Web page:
NEW YORK — Powerful and lightweight, lithium-ion batteries are the perfect power source for modern gadgets. But ubiquitous as they are, their short history has also been fraught with problems. They have caught fire in cellphones, laptop computers, and electric cars, and have even destroyed a small Navy submarine.
Now, federal investigators are trying to determine why a lithium-ion battery caught fire in Boeing’s long-awaited 787 Dreamliner last week, and they have grounded the planes until they figure it out.
While Boeing officials insist the failure never endangered passengers or the plane’s integrity, the prospect that batteries would leak flammable fluids and smoke on flights packed with passengers has opened perhaps the most unnerving chapter in the technology’s relatively short life.
For Boeing, the development of the 787 represented a push into new technology and energy efficiency, and the company staked much of its future on the plane. It turned to the new batteries for many of the same reasons that Silicon Valley and Detroit have: They pack a lot of energy in a small package and, unlike older batteries, can be charged rapidly and frequently without loss of power.
Even though the safety standards are higher in aviation than in most other industries, federal regulators decided in 2007 to approve Boeing’s use of lithium-ion batteries for the first time in one of its passenger jets.
It is still not clear what caused the battery fire last week in Boston, about 30 minutes after a Japan Airlines 787 landed from Tokyo and passengers had gotten off the plane. The cleaning crew noticed smoke seeping into the cabin, and it took firefighters 40 minutes to put out the battery fire in the electrical bay in the back of the plane.
On Wednesday, a 787 had to make an emergency landing in Japan after pilots received a smoke alarm. Officials found that a battery in the front of the plane was charred and swollen. Chemicals appeared to have leaked, and discolorations on the plane suggested that there had been smoke inside.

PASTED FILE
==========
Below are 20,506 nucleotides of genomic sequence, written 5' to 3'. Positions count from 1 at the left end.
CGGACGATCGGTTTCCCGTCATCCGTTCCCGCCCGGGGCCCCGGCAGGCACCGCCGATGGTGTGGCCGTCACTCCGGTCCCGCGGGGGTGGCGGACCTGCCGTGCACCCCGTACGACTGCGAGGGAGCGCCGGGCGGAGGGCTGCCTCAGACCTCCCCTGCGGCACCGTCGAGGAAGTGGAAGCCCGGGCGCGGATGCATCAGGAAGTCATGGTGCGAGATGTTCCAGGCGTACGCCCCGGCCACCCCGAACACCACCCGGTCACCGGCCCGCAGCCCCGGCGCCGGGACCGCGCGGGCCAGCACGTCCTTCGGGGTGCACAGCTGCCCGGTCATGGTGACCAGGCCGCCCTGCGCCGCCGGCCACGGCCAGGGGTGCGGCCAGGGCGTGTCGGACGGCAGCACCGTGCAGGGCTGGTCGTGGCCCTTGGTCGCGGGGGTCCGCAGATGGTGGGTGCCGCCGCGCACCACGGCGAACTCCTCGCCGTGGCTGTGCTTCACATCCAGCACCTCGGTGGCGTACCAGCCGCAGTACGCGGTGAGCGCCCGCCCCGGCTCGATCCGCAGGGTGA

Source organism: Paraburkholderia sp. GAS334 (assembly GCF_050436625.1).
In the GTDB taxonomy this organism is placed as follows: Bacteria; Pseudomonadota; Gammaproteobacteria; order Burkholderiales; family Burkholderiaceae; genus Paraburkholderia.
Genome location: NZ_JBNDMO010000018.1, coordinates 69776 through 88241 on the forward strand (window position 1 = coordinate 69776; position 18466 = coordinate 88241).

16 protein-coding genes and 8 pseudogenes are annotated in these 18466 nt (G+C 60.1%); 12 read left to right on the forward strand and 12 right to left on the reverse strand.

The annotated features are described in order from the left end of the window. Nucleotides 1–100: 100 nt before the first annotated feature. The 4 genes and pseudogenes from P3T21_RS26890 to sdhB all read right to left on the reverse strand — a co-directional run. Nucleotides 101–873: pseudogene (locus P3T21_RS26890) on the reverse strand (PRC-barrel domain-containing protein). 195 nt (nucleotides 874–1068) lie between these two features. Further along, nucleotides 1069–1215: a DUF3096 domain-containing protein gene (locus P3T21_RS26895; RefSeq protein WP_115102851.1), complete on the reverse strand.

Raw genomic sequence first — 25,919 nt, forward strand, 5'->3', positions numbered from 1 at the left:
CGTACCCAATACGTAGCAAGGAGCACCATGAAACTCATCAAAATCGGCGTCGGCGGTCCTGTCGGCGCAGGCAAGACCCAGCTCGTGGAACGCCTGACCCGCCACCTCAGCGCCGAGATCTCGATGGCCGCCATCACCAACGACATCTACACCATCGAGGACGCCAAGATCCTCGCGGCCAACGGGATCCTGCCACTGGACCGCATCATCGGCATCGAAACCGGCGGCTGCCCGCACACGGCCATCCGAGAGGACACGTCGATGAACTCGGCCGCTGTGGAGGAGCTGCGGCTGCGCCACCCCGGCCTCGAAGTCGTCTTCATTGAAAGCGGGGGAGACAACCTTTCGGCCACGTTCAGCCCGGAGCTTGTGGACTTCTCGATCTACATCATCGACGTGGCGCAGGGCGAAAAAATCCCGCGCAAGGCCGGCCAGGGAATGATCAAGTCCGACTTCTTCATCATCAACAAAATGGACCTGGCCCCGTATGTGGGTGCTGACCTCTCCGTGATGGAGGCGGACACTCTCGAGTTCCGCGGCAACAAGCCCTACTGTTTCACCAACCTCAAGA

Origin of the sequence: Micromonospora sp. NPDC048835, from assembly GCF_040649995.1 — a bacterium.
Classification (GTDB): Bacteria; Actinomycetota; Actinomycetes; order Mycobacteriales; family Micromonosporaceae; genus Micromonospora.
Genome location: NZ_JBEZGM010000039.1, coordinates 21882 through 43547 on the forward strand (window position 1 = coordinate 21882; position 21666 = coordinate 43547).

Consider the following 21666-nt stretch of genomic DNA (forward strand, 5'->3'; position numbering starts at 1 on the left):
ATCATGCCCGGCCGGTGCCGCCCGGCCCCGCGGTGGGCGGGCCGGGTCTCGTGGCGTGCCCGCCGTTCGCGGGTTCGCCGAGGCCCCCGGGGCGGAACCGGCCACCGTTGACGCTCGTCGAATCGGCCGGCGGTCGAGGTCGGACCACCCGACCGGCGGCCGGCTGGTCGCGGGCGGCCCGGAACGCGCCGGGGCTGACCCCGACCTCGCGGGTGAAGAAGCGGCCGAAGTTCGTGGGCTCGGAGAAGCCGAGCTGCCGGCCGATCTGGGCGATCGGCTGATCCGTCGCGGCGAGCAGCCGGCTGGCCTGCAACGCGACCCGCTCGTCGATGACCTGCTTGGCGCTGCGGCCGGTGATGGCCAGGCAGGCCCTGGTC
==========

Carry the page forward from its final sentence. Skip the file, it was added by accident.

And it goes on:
Investigators are considering a variety of causes, though it might be months before they pinpoint what went wrong and how to solve it. The problem could be in the basic design of the batteries, the units that charge them, or in an undetected manufacturing flaw, specialists said.
Boeing officials said they felt they understood the potential hazards in the batteries, and they built a system with multiple layers of protection that they said would keep them from overheating and would contain any problem.
Boeing and the FAA now realize the heat was so intense that it appeared to burn through the battery containers.
Still, even former safety officials who have frequently criticized the FAA say that as the 787 paves the way for airplanes to be more fuel-efficient, it made sense for Boeing to shift to the latest battery technology.
‘‘It was a bit of a judgment call,’’ said John Goglia, a former member of the National Transportation Safety Board. ‘‘But I think I would have gone with the new technology myself, because you don’t make any advances if you stay with the same old equipment.’’